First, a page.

Have a switch activated outlet installed around where you want the light to be. Then you can just hang a light and plug it in. You don't really want any kind of permeant installation. That is what I did over my table. It worked out because I have experimented with lights over the years and it was cheap and easy.

Tiddler
05-07-2009, 09:11 PM
To make sure the light will be right take a reading with a light meter on the bed of a table you think has sufficient lighting and tell that reading to lighting professional. They should then be able tell you the watts needed to attain that reading on your table from a 12 foot ceiling.

dave sutton
05-07-2009, 09:15 PM
No disrespect meant Dave, but come on......Eric is building a NEW house, not a shed.

Eric, if you use can lights make sure that you use more than you think that you need. You can always use ultiple switches to adjust them and you can put them on dimmers.

Best,

Russ.....

i mean to build a box to go around the light. sry i wasnt too clear. i was listening to this amazing flute player so i wasnt focused

http://forums.azbilliards.com/showthread.php?p=1809286#post1809286

JimS
05-08-2009, 04:04 AM
To make sure the light will be right take a reading with a light meter on the bed of a table you think has sufficient lighting and tell that reading to lighting professional. They should then be able tell you the watts needed to attain that reading on your table from a 12 foot ceiling.

But would that help w/the shadows? I have no idea... just wondering how the 12' will cause shadows. I have 6, 8' flourescent's over my Diamond but they are only about 4' above.

Tom.... are you going to be visiting this summer?

John Biddle
05-08-2009, 06:10 AM
Eric,

I have a couple of ideas, but I'm no lighting professional, so . . .

1) Contact some of the people who put on professional events that are televised. Those tables are bright and they don't have hanging lights over them. If you are going to video shots done on this table their advice will be particularly valuable. Make sure you get the lighting guy, as others may say they know what you need, but might not.

2) You could build a mechanism to raise and lower an overhead light into/out of position, so it would be in optimal position when you're playing, and raised up to the ceiling when you're not.

3) The light meter advice was excellent, as it gives you and your lighting people something objective to work with. Remember to take readings from different spots on the table.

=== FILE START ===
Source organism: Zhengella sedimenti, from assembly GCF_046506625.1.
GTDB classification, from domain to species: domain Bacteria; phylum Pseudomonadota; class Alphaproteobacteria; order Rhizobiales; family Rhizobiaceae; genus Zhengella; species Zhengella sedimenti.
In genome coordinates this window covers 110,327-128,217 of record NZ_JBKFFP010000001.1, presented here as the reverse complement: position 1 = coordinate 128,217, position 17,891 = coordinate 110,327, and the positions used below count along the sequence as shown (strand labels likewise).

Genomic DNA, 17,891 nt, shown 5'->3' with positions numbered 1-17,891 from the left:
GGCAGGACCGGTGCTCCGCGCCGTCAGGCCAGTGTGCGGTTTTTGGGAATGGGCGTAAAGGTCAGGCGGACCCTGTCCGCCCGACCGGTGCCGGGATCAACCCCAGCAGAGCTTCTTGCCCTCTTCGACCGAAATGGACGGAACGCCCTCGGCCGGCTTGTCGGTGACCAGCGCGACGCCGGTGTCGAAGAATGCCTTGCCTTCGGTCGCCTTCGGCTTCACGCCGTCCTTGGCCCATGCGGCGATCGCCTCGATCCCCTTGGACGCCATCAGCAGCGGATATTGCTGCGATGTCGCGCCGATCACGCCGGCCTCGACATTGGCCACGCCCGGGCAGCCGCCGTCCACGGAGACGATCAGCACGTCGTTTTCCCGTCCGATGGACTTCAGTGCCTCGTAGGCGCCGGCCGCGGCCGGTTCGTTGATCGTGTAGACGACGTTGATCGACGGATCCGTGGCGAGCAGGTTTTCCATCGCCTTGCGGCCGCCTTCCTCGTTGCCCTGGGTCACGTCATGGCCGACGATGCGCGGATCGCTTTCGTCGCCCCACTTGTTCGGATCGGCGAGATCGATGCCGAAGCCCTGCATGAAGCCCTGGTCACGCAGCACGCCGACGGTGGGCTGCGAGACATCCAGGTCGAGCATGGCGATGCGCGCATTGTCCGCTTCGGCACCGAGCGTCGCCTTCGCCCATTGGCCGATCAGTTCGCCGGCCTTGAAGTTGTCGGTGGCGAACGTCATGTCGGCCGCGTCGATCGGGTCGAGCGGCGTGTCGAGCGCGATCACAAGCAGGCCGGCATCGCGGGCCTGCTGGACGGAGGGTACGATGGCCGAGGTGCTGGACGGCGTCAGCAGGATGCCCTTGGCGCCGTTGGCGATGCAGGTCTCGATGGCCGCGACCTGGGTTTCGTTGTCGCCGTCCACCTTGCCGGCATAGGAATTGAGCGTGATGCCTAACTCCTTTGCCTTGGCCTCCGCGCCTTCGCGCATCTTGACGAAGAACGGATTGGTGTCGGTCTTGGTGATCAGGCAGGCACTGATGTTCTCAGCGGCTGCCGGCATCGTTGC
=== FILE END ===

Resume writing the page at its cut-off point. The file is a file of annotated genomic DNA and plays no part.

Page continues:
4) Light from many sources vs from only a few will help a lot with the shadows problem under the rails. Softer lighting will probably help with the ball shadows, as was previously mentioned. Along this line, there are many new high intensity LEDs out now that you might be able to use. Each would throw way too little light, but with lots of them you may get exactly what you want. They won't be cheap, but they throw minimal heat and use minimal electricity. And they last a very long time too.

5) As you no doubt have thought already, this will be a PITA to fix if you don't get it right the first time. Maybe some of the pool hall owners here on AZ who put on pro tournaments can give you some tips and/or put you in touch with someone who can help.

Best of luck to you with your lighting project. I've enjoyed your videos tremendously. Hope I've been helpful.

Klink
05-08-2009, 06:56 AM
I did this exact thing when I built my last house. 12' ceiling and all. I used 8 recessed spot lights like the electrician is recommending,I never was happy with the results. I even tried several different bulbs. I was glad I had an outlet installed over the table, as I ended up hanging a normal pool table light.

ps I was happy with the recessed lighting for the room, just not for playing pool. Also do not forget to run the speaker wires for sound even if you do not plan on using them at this time as it will add value to the house in excess of what it costs IMO

JoeW
05-08-2009, 07:10 AM
Take a look at this article on Seasonal Affective Disorders (SAD).

http://www.mayoclinic.com/health/light-therapy/MY00195

You (and others) can derive much benefit from these lights. Brunswick recommends this type of light. For about $1,900.00.

http://www.brunswickbilliards.com/brunswick_collection/furniture/lights/gold_crown_table_light.html

However, you can build your own with full spectrum lights for about $100.00 with materials obtained from Home Depot. Screw two 2 X 4s together and mount the fixtures to the 2 X 4s. Use ” paneling to dress up the outside. I like duct tape on the sides of the lights for the manly affect. It’s a guy thing, women don’t understand.

http://i135.photobucket.com/albums/q146/JoeW04/CB3.jpg